Our last post focused on a recent article that appeared in The Economist relating to a Boston Consulting Group report on the “rising stars of the developing world” relating to the extraordinarily rapid progress that firms from emerging countries have made in challenging traditional industry leaders from the West. One particularly interesting aspect of the report was the decision of these challengers from developing countries to rely on strategic alliances with other emerging-market firms rather than multinational companies headquartered in the West. As noted in the article, these partnerships allow the participants “to share knowledge, penetrate new markets and spread the risk of especially hair-curling investments.” The financial rewards can be huge since partnering in emerging markets today means tapping into the dynamic growth of countries such as Brazil, China and India. Assuming that the alliances are effective, more and more firms will soon be able to negotiate and collaborate with large Western countries from what the article described as “a position of strength”.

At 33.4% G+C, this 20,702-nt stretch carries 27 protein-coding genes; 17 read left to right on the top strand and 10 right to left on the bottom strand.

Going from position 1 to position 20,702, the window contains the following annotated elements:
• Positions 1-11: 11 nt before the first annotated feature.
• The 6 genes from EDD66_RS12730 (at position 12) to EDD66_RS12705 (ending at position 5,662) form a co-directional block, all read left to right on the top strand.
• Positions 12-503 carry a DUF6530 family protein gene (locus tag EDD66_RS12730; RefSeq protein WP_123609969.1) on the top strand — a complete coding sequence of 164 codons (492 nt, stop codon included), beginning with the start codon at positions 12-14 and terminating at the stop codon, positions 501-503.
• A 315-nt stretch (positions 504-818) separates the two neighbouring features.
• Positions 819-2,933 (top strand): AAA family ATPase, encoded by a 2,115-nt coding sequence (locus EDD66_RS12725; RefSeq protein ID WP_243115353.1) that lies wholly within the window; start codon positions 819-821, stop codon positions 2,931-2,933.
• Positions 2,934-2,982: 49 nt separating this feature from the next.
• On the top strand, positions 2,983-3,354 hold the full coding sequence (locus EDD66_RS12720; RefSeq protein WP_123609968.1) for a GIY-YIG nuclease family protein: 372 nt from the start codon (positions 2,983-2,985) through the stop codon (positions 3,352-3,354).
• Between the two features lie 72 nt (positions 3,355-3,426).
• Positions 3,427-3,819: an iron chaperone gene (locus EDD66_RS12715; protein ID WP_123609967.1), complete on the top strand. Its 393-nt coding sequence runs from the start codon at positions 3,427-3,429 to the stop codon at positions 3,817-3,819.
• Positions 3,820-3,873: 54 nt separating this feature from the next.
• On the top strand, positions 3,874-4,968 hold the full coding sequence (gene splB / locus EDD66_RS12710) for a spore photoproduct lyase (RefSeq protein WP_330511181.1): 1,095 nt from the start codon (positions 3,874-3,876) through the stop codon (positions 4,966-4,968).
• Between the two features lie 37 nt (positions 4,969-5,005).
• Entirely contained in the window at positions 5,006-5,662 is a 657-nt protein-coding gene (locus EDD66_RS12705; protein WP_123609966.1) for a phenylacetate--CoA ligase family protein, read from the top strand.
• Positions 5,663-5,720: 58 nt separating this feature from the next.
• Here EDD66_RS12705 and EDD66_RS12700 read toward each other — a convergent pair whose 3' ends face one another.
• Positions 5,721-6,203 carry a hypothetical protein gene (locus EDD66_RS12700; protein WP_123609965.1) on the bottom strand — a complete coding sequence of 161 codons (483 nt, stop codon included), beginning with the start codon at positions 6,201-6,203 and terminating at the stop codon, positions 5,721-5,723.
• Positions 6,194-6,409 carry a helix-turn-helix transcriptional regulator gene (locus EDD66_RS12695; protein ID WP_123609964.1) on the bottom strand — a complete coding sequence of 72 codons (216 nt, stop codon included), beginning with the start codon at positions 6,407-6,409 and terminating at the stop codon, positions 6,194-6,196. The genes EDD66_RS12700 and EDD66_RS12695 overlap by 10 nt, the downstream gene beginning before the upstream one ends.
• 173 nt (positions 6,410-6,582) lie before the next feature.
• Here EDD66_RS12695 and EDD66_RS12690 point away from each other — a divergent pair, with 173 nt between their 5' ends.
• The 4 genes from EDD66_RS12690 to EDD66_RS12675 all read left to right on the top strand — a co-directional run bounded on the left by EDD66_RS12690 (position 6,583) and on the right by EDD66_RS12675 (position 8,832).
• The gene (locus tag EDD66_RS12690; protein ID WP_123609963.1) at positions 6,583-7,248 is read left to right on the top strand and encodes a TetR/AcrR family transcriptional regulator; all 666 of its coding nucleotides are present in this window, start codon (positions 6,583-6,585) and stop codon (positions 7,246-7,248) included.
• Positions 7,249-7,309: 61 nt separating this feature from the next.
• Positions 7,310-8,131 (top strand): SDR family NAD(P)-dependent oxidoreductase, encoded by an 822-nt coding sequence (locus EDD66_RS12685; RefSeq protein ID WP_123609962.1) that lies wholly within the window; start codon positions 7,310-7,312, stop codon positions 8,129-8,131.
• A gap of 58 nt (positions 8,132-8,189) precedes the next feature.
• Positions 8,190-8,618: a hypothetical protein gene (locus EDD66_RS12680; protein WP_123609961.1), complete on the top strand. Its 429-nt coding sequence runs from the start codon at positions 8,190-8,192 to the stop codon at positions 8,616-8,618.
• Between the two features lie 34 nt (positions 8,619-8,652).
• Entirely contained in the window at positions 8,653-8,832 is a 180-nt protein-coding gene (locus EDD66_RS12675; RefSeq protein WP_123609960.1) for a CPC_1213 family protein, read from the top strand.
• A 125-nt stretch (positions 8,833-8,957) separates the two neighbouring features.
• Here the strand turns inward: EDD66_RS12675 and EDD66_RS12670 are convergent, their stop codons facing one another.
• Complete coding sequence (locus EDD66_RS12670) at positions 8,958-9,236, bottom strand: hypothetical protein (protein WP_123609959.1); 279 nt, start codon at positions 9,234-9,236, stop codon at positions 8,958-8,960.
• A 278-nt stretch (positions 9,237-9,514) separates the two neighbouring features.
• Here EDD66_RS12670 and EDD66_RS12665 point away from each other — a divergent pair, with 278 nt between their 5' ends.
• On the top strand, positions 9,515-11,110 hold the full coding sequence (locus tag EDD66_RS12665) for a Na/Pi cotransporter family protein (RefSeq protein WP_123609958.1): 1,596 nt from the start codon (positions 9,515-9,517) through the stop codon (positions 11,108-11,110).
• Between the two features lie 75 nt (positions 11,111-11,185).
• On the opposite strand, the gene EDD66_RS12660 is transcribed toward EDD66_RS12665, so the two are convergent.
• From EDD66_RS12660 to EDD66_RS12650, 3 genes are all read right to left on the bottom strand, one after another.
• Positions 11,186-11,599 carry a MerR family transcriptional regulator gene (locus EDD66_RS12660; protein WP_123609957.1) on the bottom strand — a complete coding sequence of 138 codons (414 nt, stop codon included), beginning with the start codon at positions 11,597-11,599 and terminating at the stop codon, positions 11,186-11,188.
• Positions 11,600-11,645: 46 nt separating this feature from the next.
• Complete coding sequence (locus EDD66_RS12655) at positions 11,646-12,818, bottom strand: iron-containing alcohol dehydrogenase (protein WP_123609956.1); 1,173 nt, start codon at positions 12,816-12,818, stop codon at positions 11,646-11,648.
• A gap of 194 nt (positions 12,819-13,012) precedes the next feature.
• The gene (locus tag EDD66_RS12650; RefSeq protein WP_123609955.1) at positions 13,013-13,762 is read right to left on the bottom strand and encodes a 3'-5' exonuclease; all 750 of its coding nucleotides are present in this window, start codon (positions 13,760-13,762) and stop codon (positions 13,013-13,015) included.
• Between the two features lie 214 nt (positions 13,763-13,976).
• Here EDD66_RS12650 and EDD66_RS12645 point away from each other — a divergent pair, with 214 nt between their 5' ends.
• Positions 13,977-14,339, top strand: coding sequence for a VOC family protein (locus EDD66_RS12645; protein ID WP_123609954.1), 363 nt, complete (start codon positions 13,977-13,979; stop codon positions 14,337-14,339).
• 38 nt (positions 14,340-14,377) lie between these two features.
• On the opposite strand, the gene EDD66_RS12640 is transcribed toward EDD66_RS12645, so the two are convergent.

Others have studied the use and impact of strategic alliances in developing markets including alliances between local partners. An article on “The Changing Face of Strategic Alliances in Latin America” written in 2002 and appearing in Strategy + Business noted many of the large multinational companies in Latin America grew through cross-border alliances and acquisitions with local firms to increase market share, gain access to synergistic assets and other resources and create a portfolio of products and markets that will be perceived as having “value” to foreign investors who might then be willing to provide new capital. Alliance activities among emerging markets firms also allows them to build a company that is seen a regional leader and thus achieve greater leverage when dealing with larger multinationals from the industrialized world. Finally, companies in emerging countries that are involved in alliances with partners in several other countries are perceived as less “risky” by investors who are otherwise concerned about having all of their “eggs’ in a single country basket that could be tipped over without warning by currency issues or political instability.